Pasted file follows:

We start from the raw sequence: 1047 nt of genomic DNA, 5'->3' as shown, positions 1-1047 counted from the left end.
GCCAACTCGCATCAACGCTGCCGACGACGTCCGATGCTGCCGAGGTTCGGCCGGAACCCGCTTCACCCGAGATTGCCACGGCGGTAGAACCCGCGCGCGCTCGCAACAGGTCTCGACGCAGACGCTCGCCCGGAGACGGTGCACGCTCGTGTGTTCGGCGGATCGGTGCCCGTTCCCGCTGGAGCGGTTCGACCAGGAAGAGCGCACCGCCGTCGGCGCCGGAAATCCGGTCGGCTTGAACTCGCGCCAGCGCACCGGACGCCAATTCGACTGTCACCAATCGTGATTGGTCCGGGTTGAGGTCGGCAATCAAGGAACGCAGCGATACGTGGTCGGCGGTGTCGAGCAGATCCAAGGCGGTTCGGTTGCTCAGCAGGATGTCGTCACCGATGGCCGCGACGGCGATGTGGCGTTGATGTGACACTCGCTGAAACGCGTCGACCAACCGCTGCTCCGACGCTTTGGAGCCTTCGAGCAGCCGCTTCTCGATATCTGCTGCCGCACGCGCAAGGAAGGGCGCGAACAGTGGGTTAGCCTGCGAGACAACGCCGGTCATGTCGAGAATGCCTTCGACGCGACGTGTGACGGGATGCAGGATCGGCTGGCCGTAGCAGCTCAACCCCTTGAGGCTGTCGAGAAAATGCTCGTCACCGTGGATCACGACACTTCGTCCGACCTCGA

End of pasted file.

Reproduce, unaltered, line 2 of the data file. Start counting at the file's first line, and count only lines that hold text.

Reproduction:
GCCAACTCGCATCAACGCTGCCGACGACGTCCGATGCTGCCGAGGTTCGGCCGGAACCCGCTTCACCCGAGATTGCCACGGCGGTAGAACCCGCGCGCGCTCGCAACAGGTCTCGACGCAGACGCTCGCCCGGAGACGGTGCACGCTCGTGTGTTCGGCGGATCGGTGCCCGTTCCCGCTGGAGCGGTTCGACCAGGAAGAGCGCACCGCCGTCGGCGCCGGAAATCCGGTCGGCTTGAACTCGCGCCAGCGCACCGGACGCCAATTCGACTGTCACCAATCGTGATTGGTCCGGGTTGAGGTCGGCAATCAAGGAACGCAGCGATACGTGGTCGGCGGTGTCGAGCAGATCCAAGGCGGTTCGGTTGCTCAGCAGGATGTCGTCACCGATGGCCGCGACGGCGATGTGGCGTTGATGTGACACTCGCTGAAACGCGTCGACCAACCGCTGCTCCGACGCTTTGGAGCCTTCGAGCAGCCGCTTCTCGATATCTGCTGCCGCACGCGCAAGGAAGGGCGCGAACAGTGGGTTAGCCTGCGAGACAACGCCGGTCATGTCGAGAATGCCTTCGACGCGACGTGTGACGGGATGCAGGATCGGCTGGCCGTAGCAGCTCAACCCCTTGAGGCTGTCGAGAAAATGCTCGTCACCGTGGATCACGACACTTCGTCCGACCTCGA